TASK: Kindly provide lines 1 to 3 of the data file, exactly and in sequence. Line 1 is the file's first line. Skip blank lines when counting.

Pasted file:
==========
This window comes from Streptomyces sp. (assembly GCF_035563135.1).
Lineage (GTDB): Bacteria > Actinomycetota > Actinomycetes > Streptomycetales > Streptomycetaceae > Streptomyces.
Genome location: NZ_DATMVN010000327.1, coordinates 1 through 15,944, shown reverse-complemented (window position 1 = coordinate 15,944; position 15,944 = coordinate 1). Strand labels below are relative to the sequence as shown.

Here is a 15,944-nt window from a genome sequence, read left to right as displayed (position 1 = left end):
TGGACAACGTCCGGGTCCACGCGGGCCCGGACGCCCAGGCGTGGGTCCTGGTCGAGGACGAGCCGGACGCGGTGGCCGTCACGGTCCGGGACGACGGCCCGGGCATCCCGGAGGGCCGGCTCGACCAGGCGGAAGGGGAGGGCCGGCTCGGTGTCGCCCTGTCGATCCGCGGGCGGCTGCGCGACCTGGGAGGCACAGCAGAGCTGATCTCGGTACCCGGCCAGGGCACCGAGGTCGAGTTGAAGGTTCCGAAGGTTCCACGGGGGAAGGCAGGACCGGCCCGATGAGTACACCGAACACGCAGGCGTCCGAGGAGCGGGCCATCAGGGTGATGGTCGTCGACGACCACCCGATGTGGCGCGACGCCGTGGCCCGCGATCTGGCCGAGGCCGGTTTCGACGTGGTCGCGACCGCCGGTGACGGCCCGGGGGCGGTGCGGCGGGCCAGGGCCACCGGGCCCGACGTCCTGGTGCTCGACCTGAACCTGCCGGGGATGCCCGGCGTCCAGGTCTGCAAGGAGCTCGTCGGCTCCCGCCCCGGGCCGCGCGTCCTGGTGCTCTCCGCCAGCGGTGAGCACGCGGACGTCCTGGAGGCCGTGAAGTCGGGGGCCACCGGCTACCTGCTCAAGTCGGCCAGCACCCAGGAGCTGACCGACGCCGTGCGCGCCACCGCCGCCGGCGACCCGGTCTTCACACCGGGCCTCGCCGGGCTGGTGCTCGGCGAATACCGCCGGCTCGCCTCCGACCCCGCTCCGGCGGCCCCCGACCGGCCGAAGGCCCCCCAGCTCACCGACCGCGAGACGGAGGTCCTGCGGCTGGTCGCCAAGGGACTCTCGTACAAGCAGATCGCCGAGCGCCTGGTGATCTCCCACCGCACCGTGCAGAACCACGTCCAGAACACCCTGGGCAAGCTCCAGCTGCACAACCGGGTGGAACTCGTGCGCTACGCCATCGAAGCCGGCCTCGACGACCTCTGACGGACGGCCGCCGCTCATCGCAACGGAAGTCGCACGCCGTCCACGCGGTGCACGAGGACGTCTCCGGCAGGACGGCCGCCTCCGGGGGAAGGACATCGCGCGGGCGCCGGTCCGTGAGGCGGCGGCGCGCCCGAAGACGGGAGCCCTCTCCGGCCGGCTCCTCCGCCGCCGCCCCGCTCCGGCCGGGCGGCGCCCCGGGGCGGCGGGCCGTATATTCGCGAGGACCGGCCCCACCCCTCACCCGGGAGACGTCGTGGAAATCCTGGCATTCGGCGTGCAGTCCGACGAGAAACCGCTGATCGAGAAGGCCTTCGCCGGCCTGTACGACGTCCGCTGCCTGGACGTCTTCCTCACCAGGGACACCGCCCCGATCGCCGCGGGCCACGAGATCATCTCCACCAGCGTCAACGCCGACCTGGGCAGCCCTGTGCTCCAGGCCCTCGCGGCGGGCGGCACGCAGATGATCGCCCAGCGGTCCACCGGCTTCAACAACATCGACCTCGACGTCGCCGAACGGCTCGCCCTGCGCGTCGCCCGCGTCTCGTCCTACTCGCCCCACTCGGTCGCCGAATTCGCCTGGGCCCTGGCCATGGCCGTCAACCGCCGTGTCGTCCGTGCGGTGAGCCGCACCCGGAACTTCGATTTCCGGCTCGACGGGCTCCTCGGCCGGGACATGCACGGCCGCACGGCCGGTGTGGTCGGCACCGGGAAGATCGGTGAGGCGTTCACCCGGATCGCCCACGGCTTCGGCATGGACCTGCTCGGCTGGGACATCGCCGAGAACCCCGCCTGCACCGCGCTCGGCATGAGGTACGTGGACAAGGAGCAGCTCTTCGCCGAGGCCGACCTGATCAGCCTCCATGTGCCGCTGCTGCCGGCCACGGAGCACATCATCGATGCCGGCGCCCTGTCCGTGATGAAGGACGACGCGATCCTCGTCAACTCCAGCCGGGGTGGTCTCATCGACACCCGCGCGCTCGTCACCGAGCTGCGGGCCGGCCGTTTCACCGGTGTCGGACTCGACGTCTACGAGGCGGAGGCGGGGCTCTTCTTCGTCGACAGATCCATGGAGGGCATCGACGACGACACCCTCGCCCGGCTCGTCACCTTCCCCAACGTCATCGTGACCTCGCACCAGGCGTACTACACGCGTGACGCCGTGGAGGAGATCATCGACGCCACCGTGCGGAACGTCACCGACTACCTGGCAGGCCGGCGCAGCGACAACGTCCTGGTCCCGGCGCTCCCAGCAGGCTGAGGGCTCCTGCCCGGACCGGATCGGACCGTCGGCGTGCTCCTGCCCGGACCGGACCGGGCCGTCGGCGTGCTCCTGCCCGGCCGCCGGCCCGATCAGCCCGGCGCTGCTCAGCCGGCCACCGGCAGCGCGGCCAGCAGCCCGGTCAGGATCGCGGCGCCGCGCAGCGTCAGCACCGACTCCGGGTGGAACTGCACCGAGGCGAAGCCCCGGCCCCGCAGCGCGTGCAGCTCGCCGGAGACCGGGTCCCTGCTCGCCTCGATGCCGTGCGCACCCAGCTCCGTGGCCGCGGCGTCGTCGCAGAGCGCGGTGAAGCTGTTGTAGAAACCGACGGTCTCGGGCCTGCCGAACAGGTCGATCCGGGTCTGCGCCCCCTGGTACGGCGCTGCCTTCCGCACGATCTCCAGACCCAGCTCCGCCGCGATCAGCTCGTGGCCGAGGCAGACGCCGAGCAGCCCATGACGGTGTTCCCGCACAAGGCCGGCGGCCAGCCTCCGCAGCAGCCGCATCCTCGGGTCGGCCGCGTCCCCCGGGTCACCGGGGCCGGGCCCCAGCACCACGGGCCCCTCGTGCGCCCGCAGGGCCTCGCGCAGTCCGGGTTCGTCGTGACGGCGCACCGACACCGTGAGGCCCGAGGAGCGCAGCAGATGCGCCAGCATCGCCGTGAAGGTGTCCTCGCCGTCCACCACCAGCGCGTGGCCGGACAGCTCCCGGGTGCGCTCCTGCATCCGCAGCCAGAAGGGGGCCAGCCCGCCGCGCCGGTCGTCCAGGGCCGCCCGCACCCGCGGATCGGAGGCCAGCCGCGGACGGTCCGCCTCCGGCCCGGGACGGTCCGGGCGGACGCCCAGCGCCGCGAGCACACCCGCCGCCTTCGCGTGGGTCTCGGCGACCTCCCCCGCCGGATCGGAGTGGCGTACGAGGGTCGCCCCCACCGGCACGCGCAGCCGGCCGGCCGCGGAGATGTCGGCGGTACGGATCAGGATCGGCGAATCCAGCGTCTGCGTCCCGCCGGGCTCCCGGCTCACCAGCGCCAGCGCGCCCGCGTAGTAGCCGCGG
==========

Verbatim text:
This window comes from Streptomyces sp. (assembly GCF_035563135.1).
Lineage (GTDB): Bacteria > Actinomycetota > Actinomycetes > Streptomycetales > Streptomycetaceae > Streptomyces.
Genome location: NZ_DATMVN010000327.1, coordinates 1 through 15,944, shown reverse-complemented (window position 1 = coordinate 15,944; position 15,944 = coordinate 1). Strand labels below are relative to the sequence as shown.